Aug 102012
 

We examine evidence to test hypotheses about events. Observation, experience, trial-and-error help us update our prior beliefs. My four-year old child is now an expert at putting on shoes.

Events can be more or less regular. Through repeated experiment, the probability of regular events tends to converge to certain values. The probability that the sun will rise tomorrow is 100%. The probability that a fair coin will land on Head is 50%. But the probability of irregular events is much more difficult to pin down. What is the probability that it will rain tomorrow? Although we can observe a huge amount of data, we don’t know. Data can certainly be used to calculate a Base Rate: just check how many times it rained in the last N days. As N increases, the Base Rate converges to a certain value. But how useful is that number in order to know the probability that it will rain tomorrow? That probability depends on a vast and vague amount of factors: location, time of the year, temperature, humidity, wind, yesterday’s weather, and so on. Imagine you are asked the question: On the basis of all the available information, will it rain tomorrow? You can only answer Yes or No, not because you are sure that it will or will not rain, but because it will surely either rain or not. So, answering Yes or No helps to determine your accuracy as a weather forecaster. You do this for, say, 2000 days. After almost five and a half years (good luck to you), your answers can be catalogued as in Table 1:

Table 1

Overall, it rained 600 out of 2000 days: the Base Rate was 30%. You predicted rain half of the times. Of those, 330 times it did rain and 670 times it didn’t. When you said it would not rain, 270 times it did and 730 times it didn’t. Using our notation, you had TPR=55% (=330/600), FPR=48%, FNR=45% and TNR=52%. Your overall accuracy was 54%. Your forecast provided some improvement over the Base Rate – the Posterior Probability increased to 33% (=330/1000) – but, as you might have suspected, as a weather forecaster you were not very different from a coin toss.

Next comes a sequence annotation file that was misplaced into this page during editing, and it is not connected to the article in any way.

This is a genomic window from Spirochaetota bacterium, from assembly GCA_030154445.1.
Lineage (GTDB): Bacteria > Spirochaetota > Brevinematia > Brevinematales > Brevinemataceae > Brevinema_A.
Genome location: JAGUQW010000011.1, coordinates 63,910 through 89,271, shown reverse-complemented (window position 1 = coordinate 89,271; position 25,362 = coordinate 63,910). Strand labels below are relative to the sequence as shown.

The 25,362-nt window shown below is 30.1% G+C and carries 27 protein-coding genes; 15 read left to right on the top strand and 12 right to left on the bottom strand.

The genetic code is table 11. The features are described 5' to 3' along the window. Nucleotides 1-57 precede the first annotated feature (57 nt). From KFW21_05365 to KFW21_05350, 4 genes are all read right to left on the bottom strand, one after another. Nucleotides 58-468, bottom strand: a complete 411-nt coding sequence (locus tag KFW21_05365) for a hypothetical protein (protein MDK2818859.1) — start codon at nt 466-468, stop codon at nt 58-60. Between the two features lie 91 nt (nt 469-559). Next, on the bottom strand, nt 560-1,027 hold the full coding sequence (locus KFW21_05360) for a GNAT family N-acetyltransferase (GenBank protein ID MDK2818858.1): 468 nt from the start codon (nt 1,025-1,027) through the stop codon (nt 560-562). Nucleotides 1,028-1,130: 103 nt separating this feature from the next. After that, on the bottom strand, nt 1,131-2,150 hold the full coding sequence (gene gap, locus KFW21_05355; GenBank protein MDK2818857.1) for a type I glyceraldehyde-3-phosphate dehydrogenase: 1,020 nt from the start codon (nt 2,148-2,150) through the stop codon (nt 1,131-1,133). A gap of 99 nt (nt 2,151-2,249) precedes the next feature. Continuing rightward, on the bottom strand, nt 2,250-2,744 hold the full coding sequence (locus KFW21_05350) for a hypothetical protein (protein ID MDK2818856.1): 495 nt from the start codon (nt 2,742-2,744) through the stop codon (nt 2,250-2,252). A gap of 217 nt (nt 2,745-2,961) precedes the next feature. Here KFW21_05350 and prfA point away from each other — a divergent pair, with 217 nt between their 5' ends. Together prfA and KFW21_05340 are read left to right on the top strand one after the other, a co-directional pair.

Imagine, however, that your objective was not to guess tomorrow’s weather to the best of your knowledge and ability, but to look like an accurate rain forecaster. You want to claim: “In the last five and half years, I correctly called 95% of all rainy days”. What you could do is very simple: call a rainy day most of the times. For example, if you do so 9 out 10 days (leaving out the hottest, sunniest periods, as to avoid sounding crazy), your answers may look like Table 2:

Table 2

Your TPR would be an impressive 95%: 570 correctly forecasted rainy days out of 600. The catch is, of course, that the other 1230 times that you said it would rain, it didn’t: your FPR would be a catastrophic 88%. Hence your overall accuracy would still be 54% and your Posterior Probability would actually fall to 32%.

But people give more weight to True Positives than to False Positives: they are worried about getting wet more than they mind carrying along an unnecessary umbrella. High rain aversion results in a big reward for True Positives and a mild penalty for False Positives. This is a form of Confirmation Bias.

The Confirmation Bias gives experts an incentive to increase their TPR. In our example, the Base Rate is 30% and, given low accuracy, the Posterior Probability is only a little higher at 33%. Prior Indifference (BR=50%) would boost it, but barely above a coin toss, to 53%. Increasing TPR to 95%, and consequently FPR to 88%, would even lower the Posterior Probability to 32% and, under prior indifference, to 52%. However, by keeping the limelight on the high TPR and obfuscating the high FPR, the Confirmation Bias gives experts a stronger incentive to be overconfident.

Overconfidence is the difference between an artificially high TPR and the true TPR which would result from an honest prediction effort. It pays to be overconfident if the gain from a higher TPR exceeds the loss from a higher FPR.

Our weather forecaster is like Dr. Doom: he wants to be perceived as an accurate predictor of rainy days. But he has an obvious disadvantage: his trick can be easily spotted. After a few False Alarms, his credibility will rapidly fade. Dr. Doom, on the other hand, has a whole bag of tricks up his sleeve. When his call for a market downturn turns out to be false, he can always push it forwards and, when a downturn finally arrives, vindicate his prediction. He can also appeal to prudence: it is “better to be safe than sorry”. And he can cultivate his credibility by trumpeting True Positives with fanfare and quietly brushing False Positives under the rug.

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